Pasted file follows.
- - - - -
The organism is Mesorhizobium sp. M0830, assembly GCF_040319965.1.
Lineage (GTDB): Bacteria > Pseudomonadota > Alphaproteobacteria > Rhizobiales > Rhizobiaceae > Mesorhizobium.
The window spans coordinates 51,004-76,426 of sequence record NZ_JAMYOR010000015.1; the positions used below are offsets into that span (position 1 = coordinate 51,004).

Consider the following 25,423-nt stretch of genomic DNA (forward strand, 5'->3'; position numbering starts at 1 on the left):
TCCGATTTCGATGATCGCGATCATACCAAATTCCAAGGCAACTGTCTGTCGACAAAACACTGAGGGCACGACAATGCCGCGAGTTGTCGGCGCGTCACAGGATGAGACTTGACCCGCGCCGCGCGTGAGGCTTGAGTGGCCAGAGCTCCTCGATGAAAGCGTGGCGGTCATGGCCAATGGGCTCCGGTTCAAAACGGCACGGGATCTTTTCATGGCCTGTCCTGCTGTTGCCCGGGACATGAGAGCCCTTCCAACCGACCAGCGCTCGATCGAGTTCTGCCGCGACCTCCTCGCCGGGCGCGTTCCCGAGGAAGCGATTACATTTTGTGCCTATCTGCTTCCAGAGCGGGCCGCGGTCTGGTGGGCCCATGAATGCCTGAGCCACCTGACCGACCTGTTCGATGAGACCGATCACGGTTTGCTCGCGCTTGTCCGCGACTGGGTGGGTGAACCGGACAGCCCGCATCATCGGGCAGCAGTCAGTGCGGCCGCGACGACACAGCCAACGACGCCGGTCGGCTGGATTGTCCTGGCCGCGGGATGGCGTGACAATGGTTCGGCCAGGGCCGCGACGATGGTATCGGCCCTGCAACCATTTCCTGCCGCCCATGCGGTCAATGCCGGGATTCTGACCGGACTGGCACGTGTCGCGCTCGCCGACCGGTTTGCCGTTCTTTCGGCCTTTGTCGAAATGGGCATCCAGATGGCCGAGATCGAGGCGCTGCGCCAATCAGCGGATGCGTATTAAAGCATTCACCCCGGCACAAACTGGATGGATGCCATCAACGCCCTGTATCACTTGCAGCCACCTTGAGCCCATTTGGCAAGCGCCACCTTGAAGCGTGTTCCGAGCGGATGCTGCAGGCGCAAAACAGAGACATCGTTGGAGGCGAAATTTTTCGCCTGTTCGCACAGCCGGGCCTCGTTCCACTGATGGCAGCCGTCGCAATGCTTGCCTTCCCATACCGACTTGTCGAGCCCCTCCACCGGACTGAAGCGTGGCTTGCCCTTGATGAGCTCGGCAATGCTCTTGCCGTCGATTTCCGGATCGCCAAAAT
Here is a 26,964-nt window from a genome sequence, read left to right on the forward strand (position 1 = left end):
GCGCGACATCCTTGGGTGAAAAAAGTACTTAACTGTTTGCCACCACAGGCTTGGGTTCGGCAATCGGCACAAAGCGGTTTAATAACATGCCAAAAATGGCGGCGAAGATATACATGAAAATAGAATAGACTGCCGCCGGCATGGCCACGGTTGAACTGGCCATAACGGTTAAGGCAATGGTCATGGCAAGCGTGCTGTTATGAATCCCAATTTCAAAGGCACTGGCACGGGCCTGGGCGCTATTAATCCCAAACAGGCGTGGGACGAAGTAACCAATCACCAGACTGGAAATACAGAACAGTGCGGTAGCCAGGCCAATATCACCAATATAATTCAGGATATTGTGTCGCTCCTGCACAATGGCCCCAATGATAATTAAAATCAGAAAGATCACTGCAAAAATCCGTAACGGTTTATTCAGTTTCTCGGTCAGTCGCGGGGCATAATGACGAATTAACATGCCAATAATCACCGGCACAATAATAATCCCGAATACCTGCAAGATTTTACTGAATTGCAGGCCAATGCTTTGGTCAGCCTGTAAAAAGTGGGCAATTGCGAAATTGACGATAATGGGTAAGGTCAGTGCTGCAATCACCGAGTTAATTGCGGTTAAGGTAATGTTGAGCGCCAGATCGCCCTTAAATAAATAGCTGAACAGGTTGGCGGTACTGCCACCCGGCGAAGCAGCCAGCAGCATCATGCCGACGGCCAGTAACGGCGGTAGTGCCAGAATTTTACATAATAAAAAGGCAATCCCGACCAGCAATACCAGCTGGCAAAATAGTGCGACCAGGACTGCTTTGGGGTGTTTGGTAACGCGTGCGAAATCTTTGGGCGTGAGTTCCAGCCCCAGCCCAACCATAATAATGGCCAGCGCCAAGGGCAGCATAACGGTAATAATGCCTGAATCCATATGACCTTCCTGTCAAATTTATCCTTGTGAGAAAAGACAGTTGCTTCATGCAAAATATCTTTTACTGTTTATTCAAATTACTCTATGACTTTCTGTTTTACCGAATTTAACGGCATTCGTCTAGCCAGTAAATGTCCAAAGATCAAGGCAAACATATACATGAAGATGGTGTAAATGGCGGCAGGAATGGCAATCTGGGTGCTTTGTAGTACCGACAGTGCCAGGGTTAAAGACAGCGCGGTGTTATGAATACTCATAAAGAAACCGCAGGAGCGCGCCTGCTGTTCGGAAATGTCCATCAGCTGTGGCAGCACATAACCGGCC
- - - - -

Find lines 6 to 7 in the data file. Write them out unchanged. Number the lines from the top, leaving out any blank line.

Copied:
Here is a 26,964-nt window from a genome sequence, read left to right on the forward strand (position 1 = left end):
GCGCGACATCCTTGGGTGAAAAAAGTACTTAACTGTTTGCCACCACAGGCTTGGGTTCGGCAATCGGCACAAAGCGGTTTAATAACATGCCAAAAATGGCGGCGAAGATATACATGAAAATAGAATAGACTGCCGCCGGCATGGCCACGGTTGAACTGGCCATAACGGTTAAGGCAATGGTCATGGCAAGCGTGCTGTTATGAATCCCAATTTCAAAGGCACTGGCACGGGCCTGGGCGCTATTAATCCCAAACAGGCGTGGGACGAAGTAACCAATCACCAGACTGGAAATACAGAACAGTGCGGTAGCCAGGCCAATATCACCAATATAATTCAGGATATTGTGTCGCTCCTGCACAATGGCCCCAATGATAATTAAAATCAGAAAGATCACTGCAAAAATCCGTAACGGTTTATTCAGTTTCTCGGTCAGTCGCGGGGCATAATGACGAATTAACATGCCAATAATCACCGGCACAATAATAATCCCGAATACCTGCAAGATTTTACTGAATTGCAGGCCAATGCTTTGGTCAGCCTGTAAAAAGTGGGCAATTGCGAAATTGACGATAATGGGTAAGGTCAGTGCTGCAATCACCGAGTTAATTGCGGTTAAGGTAATGTTGAGCGCCAGATCGCCCTTAAATAAATAGCTGAACAGGTTGGCGGTACTGCCACCCGGCGAAGCAGCCAGCAGCATCATGCCGACGGCCAGTAACGGCGGTAGTGCCAGAATTTTACATAATAAAAAGGCAATCCCGACCAGCAATACCAGCTGGCAAAATAGTGCGACCAGGACTGCTTTGGGGTGTTTGGTAACGCGTGCGAAATCTTTGGGCGTGAGTTCCAGCCCCAGCCCAACCATAATAATGGCCAGCGCCAAGGGCAGCATAACGGTAATAATGCCTGAATCCATATGACCTTCCTGTCAAATTTATCCTTGTGAGAAAAGACAGTTGCTTCATGCAAAATATCTTTTACTGTTTATTCAAATTACTCTATGACTTTCTGTTTTACCGAATTTAACGGCATTCGTCTAGCCAGTAAATGTCCAAAGATCAAGGCAAACATATACATGAAGATGGTGTAAATGGCGGCAGGAATGGCAATCTGGGTGCTTTGTAGTACCGACAGTGCCAGGGTTAAAGACAGCGCGGTGTTATGAATACTCATAAAGAAACCGCAGGAGCGCGCCTGCTGTTCGGAAATGTCCATCAGCTGTGGCAGCACATAACCGGCC